Save the Planet Article 2

by Joseph Pescatello - Date: 2007-01-04 - Word Count: 480 Share This!

This is the second article in a series that examines common house-hold products, how their manufacture and consumption affects the environment and how we can use less in our day-to-day lives. This article discusses the use of plastics.

Plastic is everywhere. It's in out clothes and in our cars. Our cabinets and refrigerators are filled with it. Our electronics are encased in it. Our Christmas trees and Menorahs are made from it. Nearly everything we buy is packaged in it. DVD's, dolls, doilies, drinking cups; silverware, salad tongs, sandwich bags - as I said, plastic is everywhere.

All of this plastic has a tremendous impact on the environment - both when it's made and when it's disposed of. Today Americans generate 10.5 million tons of plastic waste every year, but we recycle less than 2%. And because plastic decomposes very slowly, nearly every single piece of plastic ever made is still in existence and it will be for thousands of years! The issue of plastic disposal is so serious that in 1987 Congress passed Marine Plastic Pollution Research and Control Act which prohibits the dumping of anything plastic in the ocean by anyone on any water-going vessel.

As huge as the problem of plastic disposal is, the production of plastics may take a greater toll on our environment. Here are some of the toxic wastes generated when plastics are made:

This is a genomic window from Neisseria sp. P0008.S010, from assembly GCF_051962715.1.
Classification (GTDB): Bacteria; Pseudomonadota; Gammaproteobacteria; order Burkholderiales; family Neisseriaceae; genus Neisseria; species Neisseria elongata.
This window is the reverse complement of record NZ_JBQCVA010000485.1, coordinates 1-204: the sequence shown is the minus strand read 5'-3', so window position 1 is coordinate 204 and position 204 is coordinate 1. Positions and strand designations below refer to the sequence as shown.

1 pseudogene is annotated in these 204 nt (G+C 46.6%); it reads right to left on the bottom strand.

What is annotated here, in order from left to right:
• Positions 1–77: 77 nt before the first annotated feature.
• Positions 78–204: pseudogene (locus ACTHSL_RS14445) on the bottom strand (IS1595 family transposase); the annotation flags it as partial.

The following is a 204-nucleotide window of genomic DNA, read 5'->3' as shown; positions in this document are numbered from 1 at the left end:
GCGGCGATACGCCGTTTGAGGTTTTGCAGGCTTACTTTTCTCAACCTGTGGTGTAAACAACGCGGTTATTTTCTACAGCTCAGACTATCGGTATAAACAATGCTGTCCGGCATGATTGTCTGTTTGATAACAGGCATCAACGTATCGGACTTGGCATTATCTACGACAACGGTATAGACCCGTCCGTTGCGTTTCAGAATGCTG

*Vinyl Chloride


*Nitrous Oxide

*Carbon Monoxide



Additionally, large amounts of the fossil fuels are consumed in the manufacturing process. Clearly, we pay a high price for the convenience that plastic offers.

But we do have a choice. There are plenty of materials that were in-use long before plastic as we know it was adapted to consumer goods. Here are some tips to get you thinking about ways to minimize your consumption of plastics. When manufacturers see that plastic goods are being passed over for their alternatives, the pendulum may start to swing back.

1) When buying groceries, look for products that aren't packaged with plastic. Glass, metal and paper are all better for the environment and are more easily recycled.

2) Choose household items that aren't made of plastic. Buy the wooden-handled mop and the metal bucket instead of their plastic counter-parts.

3) Buy natural fiber clothes. They're more comfortable and usually better looking than polyester.

4) Buy real wood furniture rather than the plastic variety.

5) Artificial flowers and plants are made from natural materials like silk. They are also usually better looking than the plastic variety.

6) Plastic plates, cups and silverware are huge pollutants and wastes of energy. Get real ones!

7) Looks around your house and chances are you'll see clocks, picture frames, table lamps, scissors, pens, patio furniture, and many more items that are made of plastic but have counter parts made of natural material. When it comes time to replace those things, seek out the non-plastic alternatives.

If each individual acts to minimize the production of pollutants, the whole world will benefit.

Related Tags: environment, plastic, recycling, consumerism, pollution, ecology, toxic waste

Joe Pescatello is an author and commercial software developer. Visit for a sample of his work.

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